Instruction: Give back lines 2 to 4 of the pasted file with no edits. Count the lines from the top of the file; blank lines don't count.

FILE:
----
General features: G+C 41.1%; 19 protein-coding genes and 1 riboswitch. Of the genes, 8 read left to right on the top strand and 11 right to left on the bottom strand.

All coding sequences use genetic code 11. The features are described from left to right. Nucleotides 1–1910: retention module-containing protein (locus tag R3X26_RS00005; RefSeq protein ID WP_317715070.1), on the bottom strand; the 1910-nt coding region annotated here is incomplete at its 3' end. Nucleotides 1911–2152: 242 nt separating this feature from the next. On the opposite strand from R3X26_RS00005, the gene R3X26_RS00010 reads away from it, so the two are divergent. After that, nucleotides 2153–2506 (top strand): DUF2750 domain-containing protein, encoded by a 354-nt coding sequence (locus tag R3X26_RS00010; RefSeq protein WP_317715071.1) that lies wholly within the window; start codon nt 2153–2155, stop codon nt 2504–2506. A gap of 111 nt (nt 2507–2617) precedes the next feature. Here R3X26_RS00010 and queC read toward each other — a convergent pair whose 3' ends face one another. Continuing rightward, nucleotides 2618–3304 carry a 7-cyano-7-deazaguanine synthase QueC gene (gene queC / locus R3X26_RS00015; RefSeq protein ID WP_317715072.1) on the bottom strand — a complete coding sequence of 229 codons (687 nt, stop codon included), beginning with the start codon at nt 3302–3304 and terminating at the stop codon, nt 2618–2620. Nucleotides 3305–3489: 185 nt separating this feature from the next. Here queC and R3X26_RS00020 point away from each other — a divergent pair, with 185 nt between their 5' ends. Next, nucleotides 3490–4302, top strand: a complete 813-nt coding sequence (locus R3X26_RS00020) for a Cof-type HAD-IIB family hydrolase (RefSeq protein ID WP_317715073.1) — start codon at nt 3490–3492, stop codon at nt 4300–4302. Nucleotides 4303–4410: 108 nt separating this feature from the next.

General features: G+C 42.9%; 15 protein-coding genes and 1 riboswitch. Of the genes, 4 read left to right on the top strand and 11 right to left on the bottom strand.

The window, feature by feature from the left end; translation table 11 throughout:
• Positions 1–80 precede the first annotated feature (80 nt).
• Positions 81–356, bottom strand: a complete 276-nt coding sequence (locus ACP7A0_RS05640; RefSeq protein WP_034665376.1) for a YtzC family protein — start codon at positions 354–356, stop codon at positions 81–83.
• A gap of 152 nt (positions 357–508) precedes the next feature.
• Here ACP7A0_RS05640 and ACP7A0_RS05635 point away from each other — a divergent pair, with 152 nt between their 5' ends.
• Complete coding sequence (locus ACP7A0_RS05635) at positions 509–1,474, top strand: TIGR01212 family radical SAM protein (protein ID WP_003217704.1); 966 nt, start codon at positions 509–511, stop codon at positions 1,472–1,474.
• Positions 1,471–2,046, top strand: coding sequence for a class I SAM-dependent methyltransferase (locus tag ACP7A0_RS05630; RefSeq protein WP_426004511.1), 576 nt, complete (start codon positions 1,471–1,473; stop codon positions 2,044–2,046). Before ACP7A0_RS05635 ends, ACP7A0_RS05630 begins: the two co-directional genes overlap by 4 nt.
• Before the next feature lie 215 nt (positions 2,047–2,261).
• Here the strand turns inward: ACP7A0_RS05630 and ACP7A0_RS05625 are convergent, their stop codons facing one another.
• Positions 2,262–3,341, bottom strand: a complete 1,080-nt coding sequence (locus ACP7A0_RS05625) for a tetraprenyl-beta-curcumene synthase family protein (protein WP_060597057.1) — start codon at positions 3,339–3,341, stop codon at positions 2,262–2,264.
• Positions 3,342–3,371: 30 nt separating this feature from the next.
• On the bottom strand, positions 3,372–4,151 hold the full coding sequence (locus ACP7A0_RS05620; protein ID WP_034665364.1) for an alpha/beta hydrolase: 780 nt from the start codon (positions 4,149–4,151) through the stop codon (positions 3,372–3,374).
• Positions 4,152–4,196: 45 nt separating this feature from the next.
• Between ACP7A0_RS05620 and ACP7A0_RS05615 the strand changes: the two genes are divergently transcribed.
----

All coding sequences use genetic code 11. The features are described from left to right. Nucleotides 1–1910: retention module-containing protein (locus tag R3X26_RS00005; RefSeq protein ID WP_317715070.1), on the bottom strand; the 1910-nt coding region annotated here is incomplete at its 3' end. Nucleotides 1911–2152: 242 nt separating this feature from the next. On the opposite strand from R3X26_RS00005, the gene R3X26_RS00010 reads away from it, so the two are divergent. After that, nucleotides 2153–2506 (top strand): DUF2750 domain-containing protein, encoded by a 354-nt coding sequence (locus tag R3X26_RS00010; RefSeq protein WP_317715071.1) that lies wholly within the window; start codon nt 2153–2155, stop codon nt 2504–2506. A gap of 111 nt (nt 2507–2617) precedes the next feature. Here R3X26_RS00010 and queC read toward each other — a convergent pair whose 3' ends face one another. Continuing rightward, nucleotides 2618–3304 carry a 7-cyano-7-deazaguanine synthase QueC gene (gene queC / locus R3X26_RS00015; RefSeq protein ID WP_317715072.1) on the bottom strand — a complete coding sequence of 229 codons (687 nt, stop codon included), beginning with the start codon at nt 3302–3304 and terminating at the stop codon, nt 2618–2620. Nucleotides 3305–3489: 185 nt separating this feature from the next. Here queC and R3X26_RS00020 point away from each other — a divergent pair, with 185 nt between their 5' ends. Next, nucleotides 3490–4302, top strand: a complete 813-nt coding sequence (locus R3X26_RS00020) for a Cof-type HAD-IIB family hydrolase (RefSeq protein ID WP_317715073.1) — start codon at nt 3490–3492, stop codon at nt 4300–4302. Nucleotides 4303–4410: 108 nt separating this feature from the next.

General features: G+C 42.9%; 15 protein-coding genes and 1 riboswitch. Of the genes, 4 read left to right on the top strand and 11 right to left on the bottom strand.

The window, feature by feature from the left end; translation table 11 throughout: